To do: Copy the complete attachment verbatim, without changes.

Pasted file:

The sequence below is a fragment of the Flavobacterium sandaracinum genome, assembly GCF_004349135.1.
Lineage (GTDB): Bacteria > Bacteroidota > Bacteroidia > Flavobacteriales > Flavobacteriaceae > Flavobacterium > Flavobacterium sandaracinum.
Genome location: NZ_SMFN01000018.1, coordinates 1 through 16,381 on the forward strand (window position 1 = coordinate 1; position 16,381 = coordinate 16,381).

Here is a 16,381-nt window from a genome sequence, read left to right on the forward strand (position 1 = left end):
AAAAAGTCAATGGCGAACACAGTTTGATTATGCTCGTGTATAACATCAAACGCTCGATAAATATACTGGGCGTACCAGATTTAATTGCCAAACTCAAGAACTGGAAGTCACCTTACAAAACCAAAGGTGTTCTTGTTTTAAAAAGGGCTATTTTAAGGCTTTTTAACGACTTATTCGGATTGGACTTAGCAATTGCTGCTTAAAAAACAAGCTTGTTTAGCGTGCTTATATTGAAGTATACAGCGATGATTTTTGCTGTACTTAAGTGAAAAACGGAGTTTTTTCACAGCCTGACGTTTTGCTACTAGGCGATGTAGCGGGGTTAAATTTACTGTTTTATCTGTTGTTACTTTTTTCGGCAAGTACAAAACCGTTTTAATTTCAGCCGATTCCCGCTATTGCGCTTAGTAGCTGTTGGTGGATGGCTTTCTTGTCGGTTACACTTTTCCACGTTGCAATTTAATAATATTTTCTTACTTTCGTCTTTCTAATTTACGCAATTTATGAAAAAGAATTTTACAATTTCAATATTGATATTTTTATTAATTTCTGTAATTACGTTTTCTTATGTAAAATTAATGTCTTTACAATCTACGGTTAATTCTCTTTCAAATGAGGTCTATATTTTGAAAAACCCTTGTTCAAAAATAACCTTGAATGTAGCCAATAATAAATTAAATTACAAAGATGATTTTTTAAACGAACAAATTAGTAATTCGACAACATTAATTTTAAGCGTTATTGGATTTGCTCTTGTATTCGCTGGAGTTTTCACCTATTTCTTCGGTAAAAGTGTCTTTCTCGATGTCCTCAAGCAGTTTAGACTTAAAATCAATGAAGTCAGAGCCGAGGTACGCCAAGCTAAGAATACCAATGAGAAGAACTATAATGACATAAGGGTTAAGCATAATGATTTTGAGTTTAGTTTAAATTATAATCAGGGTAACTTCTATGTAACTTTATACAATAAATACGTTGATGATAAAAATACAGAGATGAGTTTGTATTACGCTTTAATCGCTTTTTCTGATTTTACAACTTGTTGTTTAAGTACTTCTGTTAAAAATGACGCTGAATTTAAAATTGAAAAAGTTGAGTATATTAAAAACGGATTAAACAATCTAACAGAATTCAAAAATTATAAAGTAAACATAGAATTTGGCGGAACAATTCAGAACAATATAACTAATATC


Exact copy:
The sequence below is a fragment of the Flavobacterium sandaracinum genome, assembly GCF_004349135.1.
Lineage (GTDB): Bacteria > Bacteroidota > Bacteroidia > Flavobacteriales > Flavobacteriaceae > Flavobacterium > Flavobacterium sandaracinum.
Genome location: NZ_SMFN01000018.1, coordinates 1 through 16,381 on the forward strand (window position 1 = coordinate 1; position 16,381 = coordinate 16,381).

Here is a 16,381-nt window from a genome sequence, read left to right on the forward strand (position 1 = left end):
AAAAAGTCAATGGCGAACACAGTTTGATTATGCTCGTGTATAACATCAAACGCTCGATAAATATACTGGGCGTACCAGATTTAATTGCCAAACTCAAGAACTGGAAGTCACCTTACAAAACCAAAGGTGTTCTTGTTTTAAAAAGGGCTATTTTAAGGCTTTTTAACGACTTATTCGGATTGGACTTAGCAATTGCTGCTTAAAAAACAAGCTTGTTTAGCGTGCTTATATTGAAGTATACAGCGATGATTTTTGCTGTACTTAAGTGAAAAACGGAGTTTTTTCACAGCCTGACGTTTTGCTACTAGGCGATGTAGCGGGGTTAAATTTACTGTTTTATCTGTTGTTACTTTTTTCGGCAAGTACAAAACCGTTTTAATTTCAGCCGATTCCCGCTATTGCGCTTAGTAGCTGTTGGTGGATGGCTTTCTTGTCGGTTACACTTTTCCACGTTGCAATTTAATAATATTTTCTTACTTTCGTCTTTCTAATTTACGCAATTTATGAAAAAGAATTTTACAATTTCAATATTGATATTTTTATTAATTTCTGTAATTACGTTTTCTTATGTAAAATTAATGTCTTTACAATCTACGGTTAATTCTCTTTCAAATGAGGTCTATATTTTGAAAAACCCTTGTTCAAAAATAACCTTGAATGTAGCCAATAATAAATTAAATTACAAAGATGATTTTTTAAACGAACAAATTAGTAATTCGACAACATTAATTTTAAGCGTTATTGGATTTGCTCTTGTATTCGCTGGAGTTTTCACCTATTTCTTCGGTAAAAGTGTCTTTCTCGATGTCCTCAAGCAGTTTAGACTTAAAATCAATGAAGTCAGAGCCGAGGTACGCCAAGCTAAGAATACCAATGAGAAGAACTATAATGACATAAGGGTTAAGCATAATGATTTTGAGTTTAGTTTAAATTATAATCAGGGTAACTTCTATGTAACTTTATACAATAAATACGTTGATGATAAAAATACAGAGATGAGTTTGTATTACGCTTTAATCGCTTTTTCTGATTTTACAACTTGTTGTTTAAGTACTTCTGTTAAAAATGACGCTGAATTTAAAATTGAAAAAGTTGAGTATATTAAAAACGGATTAAACAATCTAACAGAATTCAAAAATTATAAAGTAAACATAGAATTTGGCGGAACAATTCAGAACAATATAACTAATATC